chapters, YMCAs and HandsOn Network affiliates, were eligible to select
a student or member for a local Prudential Spirit of Community Award.
These Local Honorees were then reviewed by an independent judging panel,
which selected State Honorees and Distinguished Finalists based on
criteria including personal initiative, effort, impact and personal
growth.

While in Washington, D.C., the 102 State Honorees – one middle level and
one high school student from each state and the District of Columbia –
will tour the capital’s landmarks, meet top youth volunteers from other
parts of the world, attend a gala awards ceremony at the Smithsonian’s
National Museum of Natural History, and visit their congressional
representatives on Capitol Hill. On May 2, 10 of the State Honorees –
five middle level and five high school students – will be named
America’s top youth volunteers of 2016. These National Honorees will
receive additional $5,000 awards, gold medallions, crystal trophies and
$5,000 grants from The Prudential Foundation for nonprofit charitable
organizations of their choice.

Since the program began in 1995, more than 115,000 young volunteers have
been honored at the local, state and national level. The program also is
conducted by Prudential subsidiaries in Japan, South Korea, Taiwan,
Ireland, India, China and Brazil. In addition to granting its own
awards, The Prudential Spirit of Community Awards program also
distributes President’s Volunteer Service Awards to qualifying Local
Honorees on behalf of President Barack Obama.

For information on all of this year’s Prudential Spirit of Community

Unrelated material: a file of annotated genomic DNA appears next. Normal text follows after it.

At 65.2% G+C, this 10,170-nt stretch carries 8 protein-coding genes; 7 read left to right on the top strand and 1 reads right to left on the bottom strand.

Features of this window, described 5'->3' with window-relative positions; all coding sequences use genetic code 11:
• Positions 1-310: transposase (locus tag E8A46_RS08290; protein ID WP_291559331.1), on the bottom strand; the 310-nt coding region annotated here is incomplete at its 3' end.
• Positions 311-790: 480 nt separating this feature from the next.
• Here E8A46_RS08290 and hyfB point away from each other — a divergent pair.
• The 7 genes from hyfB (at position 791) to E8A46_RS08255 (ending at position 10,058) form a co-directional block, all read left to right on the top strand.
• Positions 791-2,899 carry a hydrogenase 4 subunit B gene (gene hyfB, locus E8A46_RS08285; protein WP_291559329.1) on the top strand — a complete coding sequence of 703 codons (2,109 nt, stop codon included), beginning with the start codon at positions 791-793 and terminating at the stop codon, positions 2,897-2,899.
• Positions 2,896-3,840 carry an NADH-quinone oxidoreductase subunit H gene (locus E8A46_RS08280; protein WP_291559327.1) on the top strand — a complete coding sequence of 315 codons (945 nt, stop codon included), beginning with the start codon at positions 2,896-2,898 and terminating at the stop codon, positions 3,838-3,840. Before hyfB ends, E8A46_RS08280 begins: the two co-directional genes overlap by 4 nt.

State Honorees and Distinguished Finalists, visit http://spirit.prudential.com
or www.nassp.org/spirit.

About NASSP

The National Association of Secondary School Principals (NASSP) is the
leading organization of and voice for middle level and high school
principals, assistant principals, and school leaders from across the
United States and 35 countries around the world. The association
connects and engages school leaders through advocacy, research,
education, and student programs. NASSP advocates on behalf of all school
leaders to ensure the success of each student and strengthens school
leadership practices through the design and delivery of high quality
professional learning experiences. Reflecting its long-standing
commitment to student leadership development, NASSP administers the
National Honor Society, National Junior Honor Society, National
Elementary Honor Society, and National Association of Student Councils.
For more information about NASSP, located in Reston, VA, visit www.nassp.org.

About Prudential Financial

Prudential Financial, Inc. (NYSE: PRU), a financial services leader, has
operations in the United States, Asia, Europe, and Latin America.
Prudential’s diverse and talented employees are committed to helping
individual and institutional customers grow and protect their wealth
through a variety of products and services, including life insurance,
annuities, retirement-related services, mutual funds and investment
management. In the U.S., Prudential’s iconic Rock symbol has stood for
strength, stability, expertise and innovation for more than a century.
For more information, please visit www.news.prudential.com.

Editors: For full-color pictures of the Spirit of Community Awards
program logo and medallions, click here:
http://bit.ly/Xi4oFW

Contacts

Prudential Financial
Harold Banks, (973) 802-8974 or (973) 216-4833
harold.banks@prudential.com